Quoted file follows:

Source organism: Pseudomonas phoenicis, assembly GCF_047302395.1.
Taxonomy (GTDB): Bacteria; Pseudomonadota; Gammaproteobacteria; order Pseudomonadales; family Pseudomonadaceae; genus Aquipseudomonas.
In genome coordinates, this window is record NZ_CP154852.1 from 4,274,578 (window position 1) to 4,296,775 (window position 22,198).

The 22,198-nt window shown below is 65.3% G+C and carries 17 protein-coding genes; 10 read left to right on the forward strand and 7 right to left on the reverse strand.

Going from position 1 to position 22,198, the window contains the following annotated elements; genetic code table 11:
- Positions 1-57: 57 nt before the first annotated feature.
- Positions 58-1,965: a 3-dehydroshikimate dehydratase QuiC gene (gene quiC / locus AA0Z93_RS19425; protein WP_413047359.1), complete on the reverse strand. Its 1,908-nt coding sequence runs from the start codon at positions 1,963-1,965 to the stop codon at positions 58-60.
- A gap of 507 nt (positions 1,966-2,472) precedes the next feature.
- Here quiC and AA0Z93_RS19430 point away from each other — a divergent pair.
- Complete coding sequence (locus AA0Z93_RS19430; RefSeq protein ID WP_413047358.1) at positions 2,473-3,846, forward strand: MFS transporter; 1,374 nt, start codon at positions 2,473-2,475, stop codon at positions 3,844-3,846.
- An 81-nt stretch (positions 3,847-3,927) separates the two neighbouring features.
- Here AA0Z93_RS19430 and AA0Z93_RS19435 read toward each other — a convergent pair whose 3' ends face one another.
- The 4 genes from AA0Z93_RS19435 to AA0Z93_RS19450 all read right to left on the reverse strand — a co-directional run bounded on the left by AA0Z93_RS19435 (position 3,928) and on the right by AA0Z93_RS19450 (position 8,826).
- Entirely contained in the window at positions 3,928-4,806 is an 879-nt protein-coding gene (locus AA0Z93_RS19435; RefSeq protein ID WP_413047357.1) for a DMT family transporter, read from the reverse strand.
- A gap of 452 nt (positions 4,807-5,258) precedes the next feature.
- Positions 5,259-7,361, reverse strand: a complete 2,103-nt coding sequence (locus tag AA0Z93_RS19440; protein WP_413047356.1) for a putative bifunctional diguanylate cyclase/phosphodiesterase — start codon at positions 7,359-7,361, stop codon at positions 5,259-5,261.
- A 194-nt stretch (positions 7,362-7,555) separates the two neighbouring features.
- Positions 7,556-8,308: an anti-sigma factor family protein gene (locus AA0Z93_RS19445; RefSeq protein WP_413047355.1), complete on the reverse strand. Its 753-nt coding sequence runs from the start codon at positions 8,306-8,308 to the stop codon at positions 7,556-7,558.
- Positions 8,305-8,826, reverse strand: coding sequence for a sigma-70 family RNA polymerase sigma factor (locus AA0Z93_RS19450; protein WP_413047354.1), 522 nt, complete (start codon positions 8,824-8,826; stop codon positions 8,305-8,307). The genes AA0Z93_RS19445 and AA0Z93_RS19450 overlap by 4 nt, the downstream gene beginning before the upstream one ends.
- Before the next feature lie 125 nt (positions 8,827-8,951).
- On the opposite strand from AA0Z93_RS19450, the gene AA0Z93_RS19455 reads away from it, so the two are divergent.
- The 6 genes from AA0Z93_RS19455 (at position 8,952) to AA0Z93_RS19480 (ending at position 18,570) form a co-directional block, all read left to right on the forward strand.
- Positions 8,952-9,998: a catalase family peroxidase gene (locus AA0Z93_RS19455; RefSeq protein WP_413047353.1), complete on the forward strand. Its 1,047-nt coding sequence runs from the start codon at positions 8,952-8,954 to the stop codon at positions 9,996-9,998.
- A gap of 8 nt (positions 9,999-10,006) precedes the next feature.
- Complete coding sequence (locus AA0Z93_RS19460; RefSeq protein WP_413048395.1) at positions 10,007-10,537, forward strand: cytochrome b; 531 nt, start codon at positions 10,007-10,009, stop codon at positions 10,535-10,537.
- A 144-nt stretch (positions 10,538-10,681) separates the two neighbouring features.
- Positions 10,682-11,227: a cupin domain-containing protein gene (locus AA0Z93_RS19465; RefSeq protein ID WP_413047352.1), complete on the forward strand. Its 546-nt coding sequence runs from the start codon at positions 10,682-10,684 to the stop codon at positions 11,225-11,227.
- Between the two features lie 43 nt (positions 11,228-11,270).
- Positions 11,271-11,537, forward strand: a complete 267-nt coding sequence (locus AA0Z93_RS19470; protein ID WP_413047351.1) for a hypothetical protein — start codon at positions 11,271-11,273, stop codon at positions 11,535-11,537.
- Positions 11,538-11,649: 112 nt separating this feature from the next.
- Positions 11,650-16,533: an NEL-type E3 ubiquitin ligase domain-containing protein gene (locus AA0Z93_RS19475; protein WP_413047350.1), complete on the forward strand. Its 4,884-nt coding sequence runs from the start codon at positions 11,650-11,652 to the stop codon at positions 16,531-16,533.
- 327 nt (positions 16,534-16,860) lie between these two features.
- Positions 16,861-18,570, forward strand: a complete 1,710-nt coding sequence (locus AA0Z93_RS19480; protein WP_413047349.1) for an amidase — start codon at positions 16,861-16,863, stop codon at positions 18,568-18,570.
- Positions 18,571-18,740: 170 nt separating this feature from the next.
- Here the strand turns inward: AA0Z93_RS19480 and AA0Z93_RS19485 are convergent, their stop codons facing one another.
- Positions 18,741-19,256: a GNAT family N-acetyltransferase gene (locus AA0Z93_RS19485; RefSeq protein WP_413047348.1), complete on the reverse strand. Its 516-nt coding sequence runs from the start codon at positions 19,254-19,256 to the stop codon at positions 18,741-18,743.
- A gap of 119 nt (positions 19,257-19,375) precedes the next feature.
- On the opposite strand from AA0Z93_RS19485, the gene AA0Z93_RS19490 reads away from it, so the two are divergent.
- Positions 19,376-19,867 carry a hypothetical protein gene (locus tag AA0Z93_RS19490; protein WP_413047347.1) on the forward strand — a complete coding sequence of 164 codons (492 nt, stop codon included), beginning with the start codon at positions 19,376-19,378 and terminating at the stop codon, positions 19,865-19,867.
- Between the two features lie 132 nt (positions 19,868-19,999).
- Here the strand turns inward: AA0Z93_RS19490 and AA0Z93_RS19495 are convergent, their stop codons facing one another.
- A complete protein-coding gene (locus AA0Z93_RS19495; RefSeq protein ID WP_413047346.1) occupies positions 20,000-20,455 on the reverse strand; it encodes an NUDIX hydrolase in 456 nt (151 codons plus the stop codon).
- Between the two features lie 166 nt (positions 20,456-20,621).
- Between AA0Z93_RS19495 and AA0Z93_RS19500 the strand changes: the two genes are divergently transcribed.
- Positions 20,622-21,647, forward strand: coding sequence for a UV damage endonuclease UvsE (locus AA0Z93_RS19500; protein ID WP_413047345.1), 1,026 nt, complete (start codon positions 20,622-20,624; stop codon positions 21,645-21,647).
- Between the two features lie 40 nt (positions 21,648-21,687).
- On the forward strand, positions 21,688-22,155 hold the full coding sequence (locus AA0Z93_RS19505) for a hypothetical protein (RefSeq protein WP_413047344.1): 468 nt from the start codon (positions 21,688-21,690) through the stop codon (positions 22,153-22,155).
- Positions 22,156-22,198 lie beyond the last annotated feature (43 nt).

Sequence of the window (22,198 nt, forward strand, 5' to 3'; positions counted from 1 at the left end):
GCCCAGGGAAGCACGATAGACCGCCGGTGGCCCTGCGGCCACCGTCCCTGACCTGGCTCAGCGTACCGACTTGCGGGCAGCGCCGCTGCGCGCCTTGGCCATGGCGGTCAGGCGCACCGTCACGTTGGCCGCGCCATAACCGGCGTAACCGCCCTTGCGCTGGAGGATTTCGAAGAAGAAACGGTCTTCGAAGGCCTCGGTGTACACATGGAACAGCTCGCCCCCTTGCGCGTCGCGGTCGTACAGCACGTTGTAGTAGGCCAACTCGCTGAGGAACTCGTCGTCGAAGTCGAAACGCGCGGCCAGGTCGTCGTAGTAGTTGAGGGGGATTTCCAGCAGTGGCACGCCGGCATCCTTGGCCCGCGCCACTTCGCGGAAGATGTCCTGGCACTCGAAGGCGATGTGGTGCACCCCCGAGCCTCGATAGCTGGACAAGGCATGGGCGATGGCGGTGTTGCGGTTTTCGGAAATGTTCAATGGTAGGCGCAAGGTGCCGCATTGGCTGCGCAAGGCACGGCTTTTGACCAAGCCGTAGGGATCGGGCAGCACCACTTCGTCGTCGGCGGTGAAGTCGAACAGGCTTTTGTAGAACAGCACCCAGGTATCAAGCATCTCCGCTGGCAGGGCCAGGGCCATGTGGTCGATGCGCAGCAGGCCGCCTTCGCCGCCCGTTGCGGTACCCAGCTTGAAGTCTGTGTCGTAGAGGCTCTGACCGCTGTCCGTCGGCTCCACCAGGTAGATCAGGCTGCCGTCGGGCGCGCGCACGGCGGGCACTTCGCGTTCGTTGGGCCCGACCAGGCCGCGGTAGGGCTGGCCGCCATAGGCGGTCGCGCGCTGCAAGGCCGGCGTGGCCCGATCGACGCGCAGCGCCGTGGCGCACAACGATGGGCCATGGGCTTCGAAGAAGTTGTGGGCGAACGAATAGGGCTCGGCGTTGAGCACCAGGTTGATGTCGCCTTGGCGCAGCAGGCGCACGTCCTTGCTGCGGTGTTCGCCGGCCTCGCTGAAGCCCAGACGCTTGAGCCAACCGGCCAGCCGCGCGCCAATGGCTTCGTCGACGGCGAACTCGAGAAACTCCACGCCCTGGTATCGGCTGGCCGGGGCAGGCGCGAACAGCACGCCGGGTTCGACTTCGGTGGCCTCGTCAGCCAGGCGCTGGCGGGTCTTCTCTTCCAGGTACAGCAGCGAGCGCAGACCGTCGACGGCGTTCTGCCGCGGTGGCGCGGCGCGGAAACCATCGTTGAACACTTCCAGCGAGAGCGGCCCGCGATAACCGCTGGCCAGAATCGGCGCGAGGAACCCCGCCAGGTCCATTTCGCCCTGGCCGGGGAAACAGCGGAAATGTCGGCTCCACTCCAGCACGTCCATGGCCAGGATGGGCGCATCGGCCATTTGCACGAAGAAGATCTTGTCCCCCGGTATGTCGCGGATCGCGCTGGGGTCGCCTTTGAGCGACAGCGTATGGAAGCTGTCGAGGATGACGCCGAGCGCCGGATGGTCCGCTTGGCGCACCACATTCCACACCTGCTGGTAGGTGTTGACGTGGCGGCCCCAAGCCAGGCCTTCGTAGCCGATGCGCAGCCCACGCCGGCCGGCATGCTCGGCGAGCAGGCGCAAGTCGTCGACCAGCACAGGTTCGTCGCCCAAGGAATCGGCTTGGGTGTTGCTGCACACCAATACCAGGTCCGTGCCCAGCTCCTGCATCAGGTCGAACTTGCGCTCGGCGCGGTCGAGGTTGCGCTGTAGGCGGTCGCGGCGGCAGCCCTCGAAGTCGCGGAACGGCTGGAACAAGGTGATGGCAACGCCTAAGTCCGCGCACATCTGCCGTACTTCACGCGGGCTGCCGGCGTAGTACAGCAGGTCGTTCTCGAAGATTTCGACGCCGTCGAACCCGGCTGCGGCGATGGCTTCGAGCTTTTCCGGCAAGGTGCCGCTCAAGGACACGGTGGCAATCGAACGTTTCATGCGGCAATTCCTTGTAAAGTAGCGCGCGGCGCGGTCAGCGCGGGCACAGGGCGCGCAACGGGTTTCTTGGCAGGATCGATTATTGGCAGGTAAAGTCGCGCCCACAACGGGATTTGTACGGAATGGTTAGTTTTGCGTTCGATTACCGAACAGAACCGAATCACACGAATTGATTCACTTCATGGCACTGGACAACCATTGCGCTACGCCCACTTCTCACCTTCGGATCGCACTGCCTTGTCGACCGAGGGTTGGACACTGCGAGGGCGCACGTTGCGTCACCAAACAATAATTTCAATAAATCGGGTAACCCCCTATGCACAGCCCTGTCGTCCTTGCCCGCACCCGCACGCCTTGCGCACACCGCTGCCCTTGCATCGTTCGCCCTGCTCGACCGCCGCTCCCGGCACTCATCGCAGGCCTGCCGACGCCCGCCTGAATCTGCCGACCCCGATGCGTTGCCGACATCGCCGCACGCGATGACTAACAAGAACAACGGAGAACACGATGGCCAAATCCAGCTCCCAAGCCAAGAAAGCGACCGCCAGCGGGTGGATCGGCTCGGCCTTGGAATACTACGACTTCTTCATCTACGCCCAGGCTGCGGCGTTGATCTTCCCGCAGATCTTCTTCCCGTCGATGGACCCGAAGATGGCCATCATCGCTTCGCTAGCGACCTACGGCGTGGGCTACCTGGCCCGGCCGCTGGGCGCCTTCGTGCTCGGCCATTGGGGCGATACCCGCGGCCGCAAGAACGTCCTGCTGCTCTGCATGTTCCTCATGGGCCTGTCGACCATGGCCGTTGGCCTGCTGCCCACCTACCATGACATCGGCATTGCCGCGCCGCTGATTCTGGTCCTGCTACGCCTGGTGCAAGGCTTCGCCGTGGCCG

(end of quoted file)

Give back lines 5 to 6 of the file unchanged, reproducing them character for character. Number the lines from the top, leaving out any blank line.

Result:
Going from position 1 to position 22,198, the window contains the following annotated elements; genetic code table 11:
- Positions 1-57: 57 nt before the first annotated feature.